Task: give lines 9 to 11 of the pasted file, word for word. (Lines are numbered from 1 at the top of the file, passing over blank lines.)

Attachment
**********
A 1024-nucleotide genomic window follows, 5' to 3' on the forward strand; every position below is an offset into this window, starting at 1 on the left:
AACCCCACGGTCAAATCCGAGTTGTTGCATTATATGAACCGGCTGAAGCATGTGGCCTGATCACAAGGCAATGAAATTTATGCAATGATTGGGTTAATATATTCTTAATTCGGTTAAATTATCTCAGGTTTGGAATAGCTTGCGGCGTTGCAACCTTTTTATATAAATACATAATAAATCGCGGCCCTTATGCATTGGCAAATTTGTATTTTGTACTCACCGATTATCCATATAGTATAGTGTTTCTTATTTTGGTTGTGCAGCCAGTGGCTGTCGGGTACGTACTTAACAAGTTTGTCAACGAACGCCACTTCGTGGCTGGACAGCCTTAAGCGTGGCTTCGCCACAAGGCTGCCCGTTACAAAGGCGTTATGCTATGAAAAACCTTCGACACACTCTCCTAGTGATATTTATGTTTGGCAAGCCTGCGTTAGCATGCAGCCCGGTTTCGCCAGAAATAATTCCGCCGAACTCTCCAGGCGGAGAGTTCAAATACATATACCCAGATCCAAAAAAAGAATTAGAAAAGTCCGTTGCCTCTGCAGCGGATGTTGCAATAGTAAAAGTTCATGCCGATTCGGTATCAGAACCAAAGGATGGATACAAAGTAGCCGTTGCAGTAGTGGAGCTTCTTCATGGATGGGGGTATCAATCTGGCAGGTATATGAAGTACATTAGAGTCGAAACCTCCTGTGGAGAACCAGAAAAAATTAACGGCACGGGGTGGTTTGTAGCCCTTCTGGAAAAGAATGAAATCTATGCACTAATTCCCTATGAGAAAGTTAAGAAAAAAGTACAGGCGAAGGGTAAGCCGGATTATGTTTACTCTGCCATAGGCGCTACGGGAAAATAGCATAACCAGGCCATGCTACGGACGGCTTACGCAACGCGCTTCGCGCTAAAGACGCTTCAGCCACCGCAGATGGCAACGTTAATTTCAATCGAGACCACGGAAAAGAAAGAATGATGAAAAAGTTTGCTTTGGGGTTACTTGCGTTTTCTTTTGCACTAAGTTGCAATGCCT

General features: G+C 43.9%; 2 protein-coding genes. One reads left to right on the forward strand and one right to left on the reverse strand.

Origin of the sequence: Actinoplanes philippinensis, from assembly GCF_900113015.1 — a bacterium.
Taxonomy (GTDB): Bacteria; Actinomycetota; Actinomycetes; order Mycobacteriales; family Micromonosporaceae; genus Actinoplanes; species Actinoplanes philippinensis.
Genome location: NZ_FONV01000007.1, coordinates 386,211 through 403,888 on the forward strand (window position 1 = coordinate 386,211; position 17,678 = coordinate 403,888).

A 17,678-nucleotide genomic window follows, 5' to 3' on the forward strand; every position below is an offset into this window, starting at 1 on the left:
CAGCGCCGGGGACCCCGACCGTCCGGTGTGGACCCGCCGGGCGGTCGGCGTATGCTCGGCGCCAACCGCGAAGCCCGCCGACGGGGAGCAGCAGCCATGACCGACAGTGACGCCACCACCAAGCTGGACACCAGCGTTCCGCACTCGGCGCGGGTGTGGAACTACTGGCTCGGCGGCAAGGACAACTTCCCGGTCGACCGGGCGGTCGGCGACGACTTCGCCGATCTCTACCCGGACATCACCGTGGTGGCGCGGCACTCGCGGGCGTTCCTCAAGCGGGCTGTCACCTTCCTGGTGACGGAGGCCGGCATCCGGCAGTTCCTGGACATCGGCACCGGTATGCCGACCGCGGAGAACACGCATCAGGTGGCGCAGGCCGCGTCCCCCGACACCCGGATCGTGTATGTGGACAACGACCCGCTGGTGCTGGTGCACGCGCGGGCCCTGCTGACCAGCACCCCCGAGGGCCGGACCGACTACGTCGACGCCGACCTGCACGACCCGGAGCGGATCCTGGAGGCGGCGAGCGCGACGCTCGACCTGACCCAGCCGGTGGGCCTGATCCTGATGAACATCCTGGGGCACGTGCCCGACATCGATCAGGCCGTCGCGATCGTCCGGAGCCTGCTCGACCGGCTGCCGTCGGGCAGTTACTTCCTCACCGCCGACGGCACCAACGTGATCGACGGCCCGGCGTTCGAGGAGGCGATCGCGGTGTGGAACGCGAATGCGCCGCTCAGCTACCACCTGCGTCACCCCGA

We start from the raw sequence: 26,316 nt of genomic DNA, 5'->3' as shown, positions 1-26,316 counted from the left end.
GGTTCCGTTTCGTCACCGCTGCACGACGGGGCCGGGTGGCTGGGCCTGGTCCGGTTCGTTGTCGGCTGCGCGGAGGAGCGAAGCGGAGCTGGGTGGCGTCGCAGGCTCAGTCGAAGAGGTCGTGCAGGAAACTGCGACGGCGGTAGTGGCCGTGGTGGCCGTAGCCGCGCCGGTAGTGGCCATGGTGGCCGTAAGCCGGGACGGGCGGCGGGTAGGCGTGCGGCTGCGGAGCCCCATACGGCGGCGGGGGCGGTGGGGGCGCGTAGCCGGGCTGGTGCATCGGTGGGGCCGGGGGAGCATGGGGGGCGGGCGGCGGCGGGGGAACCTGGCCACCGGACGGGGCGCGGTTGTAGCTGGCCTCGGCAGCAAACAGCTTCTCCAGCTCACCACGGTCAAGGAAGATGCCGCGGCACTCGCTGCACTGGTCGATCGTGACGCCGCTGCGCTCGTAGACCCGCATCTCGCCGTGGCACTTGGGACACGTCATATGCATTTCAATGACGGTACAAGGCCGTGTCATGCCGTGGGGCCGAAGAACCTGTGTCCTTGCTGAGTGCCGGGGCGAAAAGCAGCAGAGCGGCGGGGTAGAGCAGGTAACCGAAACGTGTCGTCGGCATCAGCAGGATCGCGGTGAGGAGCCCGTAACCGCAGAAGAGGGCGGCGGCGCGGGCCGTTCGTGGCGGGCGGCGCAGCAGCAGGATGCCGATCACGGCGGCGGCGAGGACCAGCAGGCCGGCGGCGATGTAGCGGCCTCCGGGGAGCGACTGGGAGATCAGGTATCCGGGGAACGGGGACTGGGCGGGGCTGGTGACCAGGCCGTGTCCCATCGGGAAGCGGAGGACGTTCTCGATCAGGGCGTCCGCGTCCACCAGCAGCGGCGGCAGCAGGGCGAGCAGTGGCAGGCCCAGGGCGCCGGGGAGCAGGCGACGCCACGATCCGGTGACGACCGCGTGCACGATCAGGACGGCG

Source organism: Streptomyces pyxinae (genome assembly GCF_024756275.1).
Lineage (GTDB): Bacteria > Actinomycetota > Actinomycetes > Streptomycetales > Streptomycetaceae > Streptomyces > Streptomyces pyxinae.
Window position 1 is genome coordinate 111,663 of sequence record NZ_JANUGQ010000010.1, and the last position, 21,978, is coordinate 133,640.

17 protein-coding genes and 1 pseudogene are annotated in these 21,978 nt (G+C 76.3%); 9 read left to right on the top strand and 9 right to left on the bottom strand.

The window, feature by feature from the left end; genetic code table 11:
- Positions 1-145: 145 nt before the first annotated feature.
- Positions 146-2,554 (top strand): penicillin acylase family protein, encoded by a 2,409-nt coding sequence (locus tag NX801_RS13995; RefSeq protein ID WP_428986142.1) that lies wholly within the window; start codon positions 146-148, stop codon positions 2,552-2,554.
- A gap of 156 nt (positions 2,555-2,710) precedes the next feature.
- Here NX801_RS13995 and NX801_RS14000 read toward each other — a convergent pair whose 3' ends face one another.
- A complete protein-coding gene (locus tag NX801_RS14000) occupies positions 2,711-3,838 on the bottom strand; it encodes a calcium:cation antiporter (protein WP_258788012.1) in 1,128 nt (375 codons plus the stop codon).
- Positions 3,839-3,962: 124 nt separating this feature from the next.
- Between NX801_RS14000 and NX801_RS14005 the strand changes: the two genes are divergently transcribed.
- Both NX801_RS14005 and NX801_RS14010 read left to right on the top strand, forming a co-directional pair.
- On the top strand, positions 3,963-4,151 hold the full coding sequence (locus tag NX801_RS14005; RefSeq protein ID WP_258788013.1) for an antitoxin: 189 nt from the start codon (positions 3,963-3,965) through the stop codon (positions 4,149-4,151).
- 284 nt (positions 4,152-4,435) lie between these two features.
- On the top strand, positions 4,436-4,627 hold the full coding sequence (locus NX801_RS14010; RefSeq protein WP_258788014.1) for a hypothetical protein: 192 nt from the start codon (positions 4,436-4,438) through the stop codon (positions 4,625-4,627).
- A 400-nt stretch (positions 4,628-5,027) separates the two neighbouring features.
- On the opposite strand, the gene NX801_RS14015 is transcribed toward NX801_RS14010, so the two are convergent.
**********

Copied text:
We start from the raw sequence: 26,316 nt of genomic DNA, 5'->3' as shown, positions 1-26,316 counted from the left end.
GGTTCCGTTTCGTCACCGCTGCACGACGGGGCCGGGTGGCTGGGCCTGGTCCGGTTCGTTGTCGGCTGCGCGGAGGAGCGAAGCGGAGCTGGGTGGCGTCGCAGGCTCAGTCGAAGAGGTCGTGCAGGAAACTGCGACGGCGGTAGTGGCCGTGGTGGCCGTAGCCGCGCCGGTAGTGGCCATGGTGGCCGTAAGCCGGGACGGGCGGCGGGTAGGCGTGCGGCTGCGGAGCCCCATACGGCGGCGGGGGCGGTGGGGGCGCGTAGCCGGGCTGGTGCATCGGTGGGGCCGGGGGAGCATGGGGGGCGGGCGGCGGCGGGGGAACCTGGCCACCGGACGGGGCGCGGTTGTAGCTGGCCTCGGCAGCAAACAGCTTCTCCAGCTCACCACGGTCAAGGAAGATGCCGCGGCACTCGCTGCACTGGTCGATCGTGACGCCGCTGCGCTCGTAGACCCGCATCTCGCCGTGGCACTTGGGACACGTCATATGCATTTCAATGACGGTACAAGGCCGTGTCATGCCGTGGGGCCGAAGAACCTGTGTCCTTGCTGAGTGCCGGGGCGAAAAGCAGCAGAGCGGCGGGGTAGAGCAGGTAACCGAAACGTGTCGTCGGCATCAGCAGGATCGCGGTGAGGAGCCCGTAACCGCAGAAGAGGGCGGCGGCGCGGGCCGTTCGTGGCGGGCGGCGCAGCAGCAGGATGCCGATCACGGCGGCGGCGAGGACCAGCAGGCCGGCGGCGATGTAGCGGCCTCCGGGGAGCGACTGGGAGATCAGGTATCCGGGGAACGGGGACTGGGCGGGGCTGGTGACCAGGCCGTGTCCCATCGGGAAGCGGAGGACGTTCTCGATCAGGGCGTCCGCGTCCACCAGCAGCGGCGGCAGCAGGGCGAGCAGTGGCAGGCCCAGGGCGCCGGGGAGCAGGCGACGCCACGATCCGGTGACGACCGCGTGCACGATCAGGACGGCG

Source organism: Streptomyces pyxinae (genome assembly GCF_024756275.1).